Ahead of a key vote on Tuesday evening, Senate leaders urged members to fall in line and quickly approve expansive patent reform legislation, which has already passed both chambers in Congress.
The Senate is considering changes made to the bill, the America Invents Act (H.R. 1249), by the House of Representatives. A cloture vote on a motion to proceed is scheduled for Tuesday evening and a final vote could come as early as Thursday.
Despite some vocal criticism by Sen. Tom Coburn, R-Okla., among others, Senate leaders on both sides of the aisle are urging their colleagues to send the legislation to President Obama without further amendments.
“Although this is important legislation, it has seen plenty of debate in Congress,” Senate Majority Leader Harry Reid, D-Nev., said in a floor speech on Tuesday. “It is time to move on to other job-creation measures.”
Reid praised the bipartisan support for the patent bill and he called it “a down payment on the aggressive jobs agenda” planned for this fall. “It is time our patent system became a tool to spark innovation instead of something that holds companies back from creating jobs,” Reid said.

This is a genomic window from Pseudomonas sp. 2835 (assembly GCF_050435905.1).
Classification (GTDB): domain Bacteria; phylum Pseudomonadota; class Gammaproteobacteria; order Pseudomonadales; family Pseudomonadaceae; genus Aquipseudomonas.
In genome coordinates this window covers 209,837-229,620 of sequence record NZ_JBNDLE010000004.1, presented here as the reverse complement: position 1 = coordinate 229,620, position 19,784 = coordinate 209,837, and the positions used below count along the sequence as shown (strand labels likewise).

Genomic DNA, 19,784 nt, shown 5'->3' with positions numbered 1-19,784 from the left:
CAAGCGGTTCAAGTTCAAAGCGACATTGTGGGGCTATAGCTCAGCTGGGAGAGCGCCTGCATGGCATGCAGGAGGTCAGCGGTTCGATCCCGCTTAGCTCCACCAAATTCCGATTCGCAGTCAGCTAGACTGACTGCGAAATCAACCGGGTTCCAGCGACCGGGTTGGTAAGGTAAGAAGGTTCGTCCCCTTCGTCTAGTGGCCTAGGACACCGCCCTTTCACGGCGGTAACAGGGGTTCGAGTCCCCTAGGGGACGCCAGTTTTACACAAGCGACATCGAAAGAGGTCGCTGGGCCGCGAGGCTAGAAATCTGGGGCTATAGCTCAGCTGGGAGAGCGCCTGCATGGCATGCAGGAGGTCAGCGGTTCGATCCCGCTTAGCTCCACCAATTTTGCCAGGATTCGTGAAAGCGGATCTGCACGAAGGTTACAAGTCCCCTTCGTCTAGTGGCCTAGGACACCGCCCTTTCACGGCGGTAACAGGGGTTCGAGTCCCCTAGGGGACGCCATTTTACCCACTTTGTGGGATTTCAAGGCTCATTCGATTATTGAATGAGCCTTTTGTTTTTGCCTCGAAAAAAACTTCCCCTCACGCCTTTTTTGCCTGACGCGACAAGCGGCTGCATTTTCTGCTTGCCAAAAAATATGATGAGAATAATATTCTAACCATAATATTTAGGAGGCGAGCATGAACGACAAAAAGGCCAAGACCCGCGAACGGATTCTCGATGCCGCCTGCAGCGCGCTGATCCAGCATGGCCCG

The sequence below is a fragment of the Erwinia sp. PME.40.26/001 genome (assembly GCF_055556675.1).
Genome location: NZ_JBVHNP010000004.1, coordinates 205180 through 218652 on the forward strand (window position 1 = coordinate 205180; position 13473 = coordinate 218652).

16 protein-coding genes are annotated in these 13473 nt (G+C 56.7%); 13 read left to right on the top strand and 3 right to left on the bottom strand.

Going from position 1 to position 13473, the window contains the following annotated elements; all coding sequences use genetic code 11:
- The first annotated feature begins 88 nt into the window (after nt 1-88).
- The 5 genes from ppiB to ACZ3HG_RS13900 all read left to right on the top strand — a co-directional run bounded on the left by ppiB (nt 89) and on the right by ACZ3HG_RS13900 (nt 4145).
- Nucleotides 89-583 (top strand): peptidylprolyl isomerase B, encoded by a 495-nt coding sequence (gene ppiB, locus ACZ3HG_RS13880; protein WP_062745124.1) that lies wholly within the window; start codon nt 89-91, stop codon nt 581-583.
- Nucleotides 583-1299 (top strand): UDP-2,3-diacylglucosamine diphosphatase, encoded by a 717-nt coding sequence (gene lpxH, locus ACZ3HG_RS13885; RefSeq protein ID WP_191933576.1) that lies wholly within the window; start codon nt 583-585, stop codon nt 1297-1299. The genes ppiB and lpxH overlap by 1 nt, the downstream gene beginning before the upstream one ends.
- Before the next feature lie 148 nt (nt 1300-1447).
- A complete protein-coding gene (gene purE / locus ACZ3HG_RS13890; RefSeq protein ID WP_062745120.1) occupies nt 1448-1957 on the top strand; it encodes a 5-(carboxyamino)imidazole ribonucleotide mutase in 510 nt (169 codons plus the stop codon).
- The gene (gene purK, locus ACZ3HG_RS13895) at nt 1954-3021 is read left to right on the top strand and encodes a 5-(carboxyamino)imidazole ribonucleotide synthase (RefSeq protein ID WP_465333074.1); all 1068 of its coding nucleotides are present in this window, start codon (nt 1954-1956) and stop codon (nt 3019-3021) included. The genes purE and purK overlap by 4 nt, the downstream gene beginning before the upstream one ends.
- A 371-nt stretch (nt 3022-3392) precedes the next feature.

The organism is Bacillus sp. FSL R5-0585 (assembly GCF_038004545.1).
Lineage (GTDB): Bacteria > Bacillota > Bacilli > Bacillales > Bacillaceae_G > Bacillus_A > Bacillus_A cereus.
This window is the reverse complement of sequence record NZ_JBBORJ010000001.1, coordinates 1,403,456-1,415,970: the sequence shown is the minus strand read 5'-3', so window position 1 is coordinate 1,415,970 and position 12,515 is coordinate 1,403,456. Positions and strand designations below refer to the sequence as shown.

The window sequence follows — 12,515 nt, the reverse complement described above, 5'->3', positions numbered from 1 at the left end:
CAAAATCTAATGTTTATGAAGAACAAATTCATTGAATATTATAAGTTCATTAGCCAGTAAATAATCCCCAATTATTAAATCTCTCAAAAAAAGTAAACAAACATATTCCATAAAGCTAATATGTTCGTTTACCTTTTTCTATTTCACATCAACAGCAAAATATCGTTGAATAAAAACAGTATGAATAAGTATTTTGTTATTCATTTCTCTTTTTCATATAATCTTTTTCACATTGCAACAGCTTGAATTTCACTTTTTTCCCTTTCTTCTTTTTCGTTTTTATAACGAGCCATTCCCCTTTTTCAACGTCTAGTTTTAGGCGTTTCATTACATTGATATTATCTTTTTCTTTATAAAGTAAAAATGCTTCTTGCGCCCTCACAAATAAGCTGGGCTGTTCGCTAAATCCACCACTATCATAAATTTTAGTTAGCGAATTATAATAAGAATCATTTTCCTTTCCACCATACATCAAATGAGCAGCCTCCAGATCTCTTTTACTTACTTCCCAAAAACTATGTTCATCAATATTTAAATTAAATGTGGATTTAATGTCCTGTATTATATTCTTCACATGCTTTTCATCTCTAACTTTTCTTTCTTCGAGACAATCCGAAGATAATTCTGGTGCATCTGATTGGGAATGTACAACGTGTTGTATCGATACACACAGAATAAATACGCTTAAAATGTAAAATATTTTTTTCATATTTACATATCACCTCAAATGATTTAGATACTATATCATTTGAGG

The bill changes the U.S. patent system by altering the Patent and Trademark Office’s fee system and creating a “first-to-file” system, under which patents would be awarded to the first person to file an application.
If passed, the measure would be the first major change to the patent system in about 60 years. For the past decade, efforts to reform an overwhelmed patent system have bogged down and failed.
Under pressure from congressional appropriators, the House partially revoked a portion of the bill that would have given PTO full control of the fees it collects and prevented Congress from raiding those fees for other programs.
Coburn, who pushed for a ban on such “fee-diversion” in the Senate version, has said he will fight to get the language back in the legislation. It is still unclear what other amendments, if any, are in store.
But Sen. Patrick Leahy, D-Vt., who sponsored the Senate bill, is urging members to pass the America Invents Act without any more amendments.
On Tuesday, Senate Minority Whip Jon Kyl, R-Ariz., joined Leahy and Reid in calling for the legislation to be approved as-is and sent to the president’s desk. He called the bill “long overdue” reform that will make the patent system clearer and fairer.
Large businesses seeking protections from frivolous patent lawsuits support the bill.
The Coalition for Patent Fairness, which represents companies such as Google, Apple, and Dell, wrote lawmakers on Tuesday to say six years of debate was plenty. “We believe that H.R. 1249 is an important step forward to advance and harmonize our patent system in such a manner to allow us to continue to compete in the international marketplace," the letter reads.
The White House has signaled support for both Senate and House versions of the bill.